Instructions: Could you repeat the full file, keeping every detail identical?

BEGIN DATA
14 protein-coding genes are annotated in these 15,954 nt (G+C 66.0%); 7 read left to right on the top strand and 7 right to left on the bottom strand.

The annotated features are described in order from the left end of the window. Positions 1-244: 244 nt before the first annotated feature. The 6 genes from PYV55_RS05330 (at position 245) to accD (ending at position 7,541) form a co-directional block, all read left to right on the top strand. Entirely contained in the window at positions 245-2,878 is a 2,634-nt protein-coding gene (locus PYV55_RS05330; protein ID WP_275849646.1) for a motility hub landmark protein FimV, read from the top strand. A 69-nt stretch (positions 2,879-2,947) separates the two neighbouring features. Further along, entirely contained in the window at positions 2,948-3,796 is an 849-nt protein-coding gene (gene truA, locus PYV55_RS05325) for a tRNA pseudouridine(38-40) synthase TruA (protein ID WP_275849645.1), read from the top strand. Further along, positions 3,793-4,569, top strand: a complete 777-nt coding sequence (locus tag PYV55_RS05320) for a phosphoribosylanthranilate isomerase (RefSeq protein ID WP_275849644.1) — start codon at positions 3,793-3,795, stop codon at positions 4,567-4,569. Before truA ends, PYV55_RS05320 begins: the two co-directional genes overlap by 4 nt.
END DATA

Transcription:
14 protein-coding genes are annotated in these 15,954 nt (G+C 66.0%); 7 read left to right on the top strand and 7 right to left on the bottom strand.

The annotated features are described in order from the left end of the window. Positions 1-244: 244 nt before the first annotated feature. The 6 genes from PYV55_RS05330 (at position 245) to accD (ending at position 7,541) form a co-directional block, all read left to right on the top strand. Entirely contained in the window at positions 245-2,878 is a 2,634-nt protein-coding gene (locus PYV55_RS05330; protein ID WP_275849646.1) for a motility hub landmark protein FimV, read from the top strand. A 69-nt stretch (positions 2,879-2,947) separates the two neighbouring features. Further along, entirely contained in the window at positions 2,948-3,796 is an 849-nt protein-coding gene (gene truA, locus PYV55_RS05325) for a tRNA pseudouridine(38-40) synthase TruA (protein ID WP_275849645.1), read from the top strand. Further along, positions 3,793-4,569, top strand: a complete 777-nt coding sequence (locus tag PYV55_RS05320) for a phosphoribosylanthranilate isomerase (RefSeq protein ID WP_275849644.1) — start codon at positions 3,793-3,795, stop codon at positions 4,567-4,569. Before truA ends, PYV55_RS05320 begins: the two co-directional genes overlap by 4 nt.